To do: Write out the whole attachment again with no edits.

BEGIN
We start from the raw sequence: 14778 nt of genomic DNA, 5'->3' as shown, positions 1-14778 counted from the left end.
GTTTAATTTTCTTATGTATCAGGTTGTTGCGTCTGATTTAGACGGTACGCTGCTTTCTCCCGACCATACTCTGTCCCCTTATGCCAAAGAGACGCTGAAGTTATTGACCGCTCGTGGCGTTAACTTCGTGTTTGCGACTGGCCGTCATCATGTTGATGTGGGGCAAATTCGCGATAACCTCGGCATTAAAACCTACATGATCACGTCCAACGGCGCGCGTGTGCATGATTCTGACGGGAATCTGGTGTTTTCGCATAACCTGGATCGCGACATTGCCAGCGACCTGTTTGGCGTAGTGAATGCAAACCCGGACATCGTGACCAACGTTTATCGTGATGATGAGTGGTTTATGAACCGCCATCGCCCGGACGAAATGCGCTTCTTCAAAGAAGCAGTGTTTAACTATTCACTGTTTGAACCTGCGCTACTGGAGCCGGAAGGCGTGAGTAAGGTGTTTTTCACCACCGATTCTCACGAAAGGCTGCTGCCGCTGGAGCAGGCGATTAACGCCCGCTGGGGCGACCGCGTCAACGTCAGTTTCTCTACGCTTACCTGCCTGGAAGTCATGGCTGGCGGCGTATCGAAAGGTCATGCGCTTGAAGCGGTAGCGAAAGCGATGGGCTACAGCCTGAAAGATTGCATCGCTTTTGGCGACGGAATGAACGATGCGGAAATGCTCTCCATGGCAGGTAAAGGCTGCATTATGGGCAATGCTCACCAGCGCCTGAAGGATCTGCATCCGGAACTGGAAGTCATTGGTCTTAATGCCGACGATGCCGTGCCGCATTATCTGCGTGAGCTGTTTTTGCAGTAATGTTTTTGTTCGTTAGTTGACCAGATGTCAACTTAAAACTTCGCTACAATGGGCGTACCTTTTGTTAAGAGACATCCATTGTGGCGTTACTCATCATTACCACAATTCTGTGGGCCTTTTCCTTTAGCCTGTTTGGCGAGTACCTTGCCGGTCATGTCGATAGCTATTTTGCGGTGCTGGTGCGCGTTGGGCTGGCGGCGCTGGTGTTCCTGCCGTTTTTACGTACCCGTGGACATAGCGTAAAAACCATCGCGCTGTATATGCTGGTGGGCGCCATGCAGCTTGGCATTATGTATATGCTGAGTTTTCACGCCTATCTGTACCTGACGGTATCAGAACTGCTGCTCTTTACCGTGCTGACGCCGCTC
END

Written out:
We start from the raw sequence: 14778 nt of genomic DNA, 5'->3' as shown, positions 1-14778 counted from the left end.
GTTTAATTTTCTTATGTATCAGGTTGTTGCGTCTGATTTAGACGGTACGCTGCTTTCTCCCGACCATACTCTGTCCCCTTATGCCAAAGAGACGCTGAAGTTATTGACCGCTCGTGGCGTTAACTTCGTGTTTGCGACTGGCCGTCATCATGTTGATGTGGGGCAAATTCGCGATAACCTCGGCATTAAAACCTACATGATCACGTCCAACGGCGCGCGTGTGCATGATTCTGACGGGAATCTGGTGTTTTCGCATAACCTGGATCGCGACATTGCCAGCGACCTGTTTGGCGTAGTGAATGCAAACCCGGACATCGTGACCAACGTTTATCGTGATGATGAGTGGTTTATGAACCGCCATCGCCCGGACGAAATGCGCTTCTTCAAAGAAGCAGTGTTTAACTATTCACTGTTTGAACCTGCGCTACTGGAGCCGGAAGGCGTGAGTAAGGTGTTTTTCACCACCGATTCTCACGAAAGGCTGCTGCCGCTGGAGCAGGCGATTAACGCCCGCTGGGGCGACCGCGTCAACGTCAGTTTCTCTACGCTTACCTGCCTGGAAGTCATGGCTGGCGGCGTATCGAAAGGTCATGCGCTTGAAGCGGTAGCGAAAGCGATGGGCTACAGCCTGAAAGATTGCATCGCTTTTGGCGACGGAATGAACGATGCGGAAATGCTCTCCATGGCAGGTAAAGGCTGCATTATGGGCAATGCTCACCAGCGCCTGAAGGATCTGCATCCGGAACTGGAAGTCATTGGTCTTAATGCCGACGATGCCGTGCCGCATTATCTGCGTGAGCTGTTTTTGCAGTAATGTTTTTGTTCGTTAGTTGACCAGATGTCAACTTAAAACTTCGCTACAATGGGCGTACCTTTTGTTAAGAGACATCCATTGTGGCGTTACTCATCATTACCACAATTCTGTGGGCCTTTTCCTTTAGCCTGTTTGGCGAGTACCTTGCCGGTCATGTCGATAGCTATTTTGCGGTGCTGGTGCGCGTTGGGCTGGCGGCGCTGGTGTTCCTGCCGTTTTTACGTACCCGTGGACATAGCGTAAAAACCATCGCGCTGTATATGCTGGTGGGCGCCATGCAGCTTGGCATTATGTATATGCTGAGTTTTCACGCCTATCTGTACCTGACGGTATCAGAACTGCTGCTCTTTACCGTGCTGACGCCGCTC